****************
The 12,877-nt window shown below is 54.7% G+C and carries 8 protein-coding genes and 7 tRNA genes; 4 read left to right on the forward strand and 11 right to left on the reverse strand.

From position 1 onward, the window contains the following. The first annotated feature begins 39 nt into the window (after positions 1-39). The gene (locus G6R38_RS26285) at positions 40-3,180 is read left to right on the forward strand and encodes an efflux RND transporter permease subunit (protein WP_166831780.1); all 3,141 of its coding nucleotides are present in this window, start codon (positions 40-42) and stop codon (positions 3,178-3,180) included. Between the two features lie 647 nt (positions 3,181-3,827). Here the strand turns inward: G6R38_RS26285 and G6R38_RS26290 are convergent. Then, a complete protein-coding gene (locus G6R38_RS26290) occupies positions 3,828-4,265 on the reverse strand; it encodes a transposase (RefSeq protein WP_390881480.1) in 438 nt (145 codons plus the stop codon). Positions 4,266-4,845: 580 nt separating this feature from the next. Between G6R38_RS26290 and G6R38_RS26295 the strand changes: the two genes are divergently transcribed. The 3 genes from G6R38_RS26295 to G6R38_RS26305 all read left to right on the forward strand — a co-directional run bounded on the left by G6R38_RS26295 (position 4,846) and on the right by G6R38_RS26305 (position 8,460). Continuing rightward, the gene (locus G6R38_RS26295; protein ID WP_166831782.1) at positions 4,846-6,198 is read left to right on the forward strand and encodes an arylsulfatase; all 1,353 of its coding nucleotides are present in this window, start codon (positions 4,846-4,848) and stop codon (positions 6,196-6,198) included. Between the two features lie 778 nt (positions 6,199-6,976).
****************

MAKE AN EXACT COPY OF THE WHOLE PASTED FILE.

The 12,877-nt window shown below is 54.7% G+C and carries 8 protein-coding genes and 7 tRNA genes; 4 read left to right on the forward strand and 11 right to left on the reverse strand.

From position 1 onward, the window contains the following. The first annotated feature begins 39 nt into the window (after positions 1-39). The gene (locus G6R38_RS26285) at positions 40-3,180 is read left to right on the forward strand and encodes an efflux RND transporter permease subunit (protein WP_166831780.1); all 3,141 of its coding nucleotides are present in this window, start codon (positions 40-42) and stop codon (positions 3,178-3,180) included. Between the two features lie 647 nt (positions 3,181-3,827). Here the strand turns inward: G6R38_RS26285 and G6R38_RS26290 are convergent. Then, a complete protein-coding gene (locus G6R38_RS26290) occupies positions 3,828-4,265 on the reverse strand; it encodes a transposase (RefSeq protein WP_390881480.1) in 438 nt (145 codons plus the stop codon). Positions 4,266-4,845: 580 nt separating this feature from the next. Between G6R38_RS26290 and G6R38_RS26295 the strand changes: the two genes are divergently transcribed. The 3 genes from G6R38_RS26295 to G6R38_RS26305 all read left to right on the forward strand — a co-directional run bounded on the left by G6R38_RS26295 (position 4,846) and on the right by G6R38_RS26305 (position 8,460). Continuing rightward, the gene (locus G6R38_RS26295; protein ID WP_166831782.1) at positions 4,846-6,198 is read left to right on the forward strand and encodes an arylsulfatase; all 1,353 of its coding nucleotides are present in this window, start codon (positions 4,846-4,848) and stop codon (positions 6,196-6,198) included. Between the two features lie 778 nt (positions 6,199-6,976).